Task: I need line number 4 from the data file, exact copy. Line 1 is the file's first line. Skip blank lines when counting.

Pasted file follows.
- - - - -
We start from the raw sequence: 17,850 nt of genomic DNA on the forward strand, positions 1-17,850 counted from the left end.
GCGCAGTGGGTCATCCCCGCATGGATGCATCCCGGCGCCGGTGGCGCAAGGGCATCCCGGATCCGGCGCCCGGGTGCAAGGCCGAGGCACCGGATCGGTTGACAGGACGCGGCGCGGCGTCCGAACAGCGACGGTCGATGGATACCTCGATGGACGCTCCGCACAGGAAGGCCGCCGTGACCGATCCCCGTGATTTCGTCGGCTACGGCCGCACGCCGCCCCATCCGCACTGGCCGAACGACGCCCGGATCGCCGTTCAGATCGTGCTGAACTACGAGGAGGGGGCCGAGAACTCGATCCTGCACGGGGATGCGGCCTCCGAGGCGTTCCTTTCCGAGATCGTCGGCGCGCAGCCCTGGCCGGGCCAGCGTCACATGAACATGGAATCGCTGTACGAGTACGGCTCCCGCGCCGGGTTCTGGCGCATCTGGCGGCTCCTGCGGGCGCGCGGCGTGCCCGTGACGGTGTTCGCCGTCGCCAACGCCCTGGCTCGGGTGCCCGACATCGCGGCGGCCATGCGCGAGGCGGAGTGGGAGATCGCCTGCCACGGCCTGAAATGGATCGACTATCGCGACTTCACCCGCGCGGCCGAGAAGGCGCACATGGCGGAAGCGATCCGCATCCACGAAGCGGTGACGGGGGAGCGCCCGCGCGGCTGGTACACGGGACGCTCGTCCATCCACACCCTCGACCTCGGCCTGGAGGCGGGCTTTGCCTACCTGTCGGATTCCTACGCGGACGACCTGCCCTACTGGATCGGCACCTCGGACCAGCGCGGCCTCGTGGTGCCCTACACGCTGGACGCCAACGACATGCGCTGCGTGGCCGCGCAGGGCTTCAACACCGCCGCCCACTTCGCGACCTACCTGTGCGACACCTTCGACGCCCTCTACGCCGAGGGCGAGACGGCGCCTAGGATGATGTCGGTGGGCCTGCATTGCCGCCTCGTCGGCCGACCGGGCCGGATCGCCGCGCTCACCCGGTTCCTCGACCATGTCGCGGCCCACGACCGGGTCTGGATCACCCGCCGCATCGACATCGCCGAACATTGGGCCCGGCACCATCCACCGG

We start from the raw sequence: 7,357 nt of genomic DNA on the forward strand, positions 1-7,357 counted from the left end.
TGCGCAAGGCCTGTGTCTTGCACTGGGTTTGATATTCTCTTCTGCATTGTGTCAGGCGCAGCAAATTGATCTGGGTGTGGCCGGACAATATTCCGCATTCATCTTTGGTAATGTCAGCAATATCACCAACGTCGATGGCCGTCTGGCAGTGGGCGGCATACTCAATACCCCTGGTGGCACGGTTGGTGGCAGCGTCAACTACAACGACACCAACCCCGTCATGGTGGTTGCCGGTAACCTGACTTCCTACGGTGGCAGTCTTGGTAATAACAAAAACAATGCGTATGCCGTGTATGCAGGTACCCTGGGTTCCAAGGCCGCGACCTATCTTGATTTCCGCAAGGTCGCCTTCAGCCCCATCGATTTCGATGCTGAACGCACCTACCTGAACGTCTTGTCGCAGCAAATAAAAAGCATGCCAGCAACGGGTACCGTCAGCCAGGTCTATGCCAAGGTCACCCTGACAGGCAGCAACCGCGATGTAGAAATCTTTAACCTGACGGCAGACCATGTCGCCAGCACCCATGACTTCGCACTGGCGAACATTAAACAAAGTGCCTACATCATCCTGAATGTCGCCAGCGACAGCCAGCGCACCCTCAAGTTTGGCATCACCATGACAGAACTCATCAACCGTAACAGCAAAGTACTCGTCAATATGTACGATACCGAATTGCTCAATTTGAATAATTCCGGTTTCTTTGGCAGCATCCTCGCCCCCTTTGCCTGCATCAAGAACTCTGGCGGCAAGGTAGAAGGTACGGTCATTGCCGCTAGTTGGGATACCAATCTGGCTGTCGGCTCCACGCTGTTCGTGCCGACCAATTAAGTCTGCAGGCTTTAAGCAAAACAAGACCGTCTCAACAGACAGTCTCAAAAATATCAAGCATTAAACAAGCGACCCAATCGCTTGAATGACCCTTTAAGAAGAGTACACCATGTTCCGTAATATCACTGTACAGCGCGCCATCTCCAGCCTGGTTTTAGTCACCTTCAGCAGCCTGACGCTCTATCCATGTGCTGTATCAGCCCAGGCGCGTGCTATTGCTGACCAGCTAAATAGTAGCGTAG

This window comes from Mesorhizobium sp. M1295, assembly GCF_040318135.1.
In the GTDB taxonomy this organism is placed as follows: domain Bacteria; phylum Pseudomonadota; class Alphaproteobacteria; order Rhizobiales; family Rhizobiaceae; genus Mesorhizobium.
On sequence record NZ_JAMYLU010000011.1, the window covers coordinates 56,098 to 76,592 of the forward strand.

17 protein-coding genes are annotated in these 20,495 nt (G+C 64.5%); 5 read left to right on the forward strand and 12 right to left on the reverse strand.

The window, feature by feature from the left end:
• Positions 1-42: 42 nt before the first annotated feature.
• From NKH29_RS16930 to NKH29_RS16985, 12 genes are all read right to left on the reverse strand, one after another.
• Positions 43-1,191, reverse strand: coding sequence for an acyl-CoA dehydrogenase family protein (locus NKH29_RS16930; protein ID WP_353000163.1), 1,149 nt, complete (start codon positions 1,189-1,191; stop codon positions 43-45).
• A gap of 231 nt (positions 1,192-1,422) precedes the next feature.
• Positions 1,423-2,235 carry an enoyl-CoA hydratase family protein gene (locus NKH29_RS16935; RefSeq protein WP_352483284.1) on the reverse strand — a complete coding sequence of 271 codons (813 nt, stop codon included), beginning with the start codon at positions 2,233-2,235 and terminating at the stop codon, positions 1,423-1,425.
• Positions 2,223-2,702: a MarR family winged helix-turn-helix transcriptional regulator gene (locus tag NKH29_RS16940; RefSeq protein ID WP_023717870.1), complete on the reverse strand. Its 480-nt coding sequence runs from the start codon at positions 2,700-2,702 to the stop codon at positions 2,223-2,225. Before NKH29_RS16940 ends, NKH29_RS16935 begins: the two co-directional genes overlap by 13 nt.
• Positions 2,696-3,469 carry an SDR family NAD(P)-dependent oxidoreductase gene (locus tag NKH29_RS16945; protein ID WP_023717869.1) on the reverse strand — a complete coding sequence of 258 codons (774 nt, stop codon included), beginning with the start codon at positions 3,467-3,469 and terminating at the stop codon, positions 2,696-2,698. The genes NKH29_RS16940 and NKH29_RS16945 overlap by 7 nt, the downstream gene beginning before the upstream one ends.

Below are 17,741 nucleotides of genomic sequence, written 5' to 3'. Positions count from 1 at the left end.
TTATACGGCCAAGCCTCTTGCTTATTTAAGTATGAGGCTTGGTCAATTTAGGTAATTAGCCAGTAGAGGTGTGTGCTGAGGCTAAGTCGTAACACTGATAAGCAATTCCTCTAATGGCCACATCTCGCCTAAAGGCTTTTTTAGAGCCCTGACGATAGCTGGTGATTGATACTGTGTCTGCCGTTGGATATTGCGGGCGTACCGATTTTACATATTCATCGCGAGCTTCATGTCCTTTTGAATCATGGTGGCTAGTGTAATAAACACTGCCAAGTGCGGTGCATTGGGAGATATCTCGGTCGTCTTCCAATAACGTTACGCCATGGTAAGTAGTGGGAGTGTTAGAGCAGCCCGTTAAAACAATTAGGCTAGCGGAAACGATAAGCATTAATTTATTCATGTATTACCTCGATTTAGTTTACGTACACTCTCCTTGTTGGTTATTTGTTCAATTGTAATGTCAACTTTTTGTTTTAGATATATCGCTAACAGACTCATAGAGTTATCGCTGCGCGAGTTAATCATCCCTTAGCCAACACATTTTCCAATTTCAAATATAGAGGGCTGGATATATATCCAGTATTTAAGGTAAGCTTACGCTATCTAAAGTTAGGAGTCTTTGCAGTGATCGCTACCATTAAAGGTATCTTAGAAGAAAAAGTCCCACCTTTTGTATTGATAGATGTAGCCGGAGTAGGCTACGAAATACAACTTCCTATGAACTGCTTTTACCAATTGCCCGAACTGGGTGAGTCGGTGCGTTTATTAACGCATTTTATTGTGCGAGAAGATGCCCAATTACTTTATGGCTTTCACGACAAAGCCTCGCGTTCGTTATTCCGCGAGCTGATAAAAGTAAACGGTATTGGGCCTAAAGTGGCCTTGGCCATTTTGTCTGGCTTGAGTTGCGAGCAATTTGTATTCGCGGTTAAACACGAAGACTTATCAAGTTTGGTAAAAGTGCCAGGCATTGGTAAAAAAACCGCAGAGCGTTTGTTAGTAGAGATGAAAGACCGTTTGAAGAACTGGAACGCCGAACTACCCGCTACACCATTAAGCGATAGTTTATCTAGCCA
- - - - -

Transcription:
TGCGCAAGGCCTGTGTCTTGCACTGGGTTTGATATTCTCTTCTGCATTGTGTCAGGCGCAGCAAATTGATCTGGGTGTGGCCGGACAATATTCCGCATTCATCTTTGGTAATGTCAGCAATATCACCAACGTCGATGGCCGTCTGGCAGTGGGCGGCATACTCAATACCCCTGGTGGCACGGTTGGTGGCAGCGTCAACTACAACGACACCAACCCCGTCATGGTGGTTGCCGGTAACCTGACTTCCTACGGTGGCAGTCTTGGTAATAACAAAAACAATGCGTATGCCGTGTATGCAGGTACCCTGGGTTCCAAGGCCGCGACCTATCTTGATTTCCGCAAGGTCGCCTTCAGCCCCATCGATTTCGATGCTGAACGCACCTACCTGAACGTCTTGTCGCAGCAAATAAAAAGCATGCCAGCAACGGGTACCGTCAGCCAGGTCTATGCCAAGGTCACCCTGACAGGCAGCAACCGCGATGTAGAAATCTTTAACCTGACGGCAGACCATGTCGCCAGCACCCATGACTTCGCACTGGCGAACATTAAACAAAGTGCCTACATCATCCTGAATGTCGCCAGCGACAGCCAGCGCACCCTCAAGTTTGGCATCACCATGACAGAACTCATCAACCGTAACAGCAAAGTACTCGTCAATATGTACGATACCGAATTGCTCAATTTGAATAATTCCGGTTTCTTTGGCAGCATCCTCGCCCCCTTTGCCTGCATCAAGAACTCTGGCGGCAAGGTAGAAGGTACGGTCATTGCCGCTAGTTGGGATACCAATCTGGCTGTCGGCTCCACGCTGTTCGTGCCGACCAATTAAGTCTGCAGGCTTTAAGCAAAACAAGACCGTCTCAACAGACAGTCTCAAAAATATCAAGCATTAAACAAGCGACCCAATCGCTTGAATGACCCTTTAAGAAGAGTACACCATGTTCCGTAATATCACTGTACAGCGCGCCATCTCCAGCCTGGTTTTAGTCACCTTCAGCAGCCTGACGCTCTATCCATGTGCTGTATCAGCCCAGGCGCGTGCTATTGCTGACCAGCTAAATAGTAGCGTAG